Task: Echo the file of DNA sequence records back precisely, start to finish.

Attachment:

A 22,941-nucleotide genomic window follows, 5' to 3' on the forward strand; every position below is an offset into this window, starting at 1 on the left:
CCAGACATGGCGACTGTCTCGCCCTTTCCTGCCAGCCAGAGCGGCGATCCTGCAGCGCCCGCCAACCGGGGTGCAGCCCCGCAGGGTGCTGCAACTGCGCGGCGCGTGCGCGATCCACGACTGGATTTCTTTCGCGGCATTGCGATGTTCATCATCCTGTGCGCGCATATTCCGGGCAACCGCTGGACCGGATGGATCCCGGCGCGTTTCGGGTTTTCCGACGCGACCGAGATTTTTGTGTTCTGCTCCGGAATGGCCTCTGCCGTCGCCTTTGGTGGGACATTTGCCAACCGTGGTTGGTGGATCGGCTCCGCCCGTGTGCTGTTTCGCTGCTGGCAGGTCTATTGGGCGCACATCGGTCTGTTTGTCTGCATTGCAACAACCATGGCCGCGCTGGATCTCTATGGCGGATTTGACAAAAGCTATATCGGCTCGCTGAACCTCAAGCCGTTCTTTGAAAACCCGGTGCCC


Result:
A 22,941-nucleotide genomic window follows, 5' to 3' on the forward strand; every position below is an offset into this window, starting at 1 on the left:
CCAGACATGGCGACTGTCTCGCCCTTTCCTGCCAGCCAGAGCGGCGATCCTGCAGCGCCCGCCAACCGGGGTGCAGCCCCGCAGGGTGCTGCAACTGCGCGGCGCGTGCGCGATCCACGACTGGATTTCTTTCGCGGCATTGCGATGTTCATCATCCTGTGCGCGCATATTCCGGGCAACCGCTGGACCGGATGGATCCCGGCGCGTTTCGGGTTTTCCGACGCGACCGAGATTTTTGTGTTCTGCTCCGGAATGGCCTCTGCCGTCGCCTTTGGTGGGACATTTGCCAACCGTGGTTGGTGGATCGGCTCCGCCCGTGTGCTGTTTCGCTGCTGGCAGGTCTATTGGGCGCACATCGGTCTGTTTGTCTGCATTGCAACAACCATGGCCGCGCTGGATCTCTATGGCGGATTTGACAAAAGCTATATCGGCTCGCTGAACCTCAAGCCGTTCTTTGAAAACCCGGTGCCC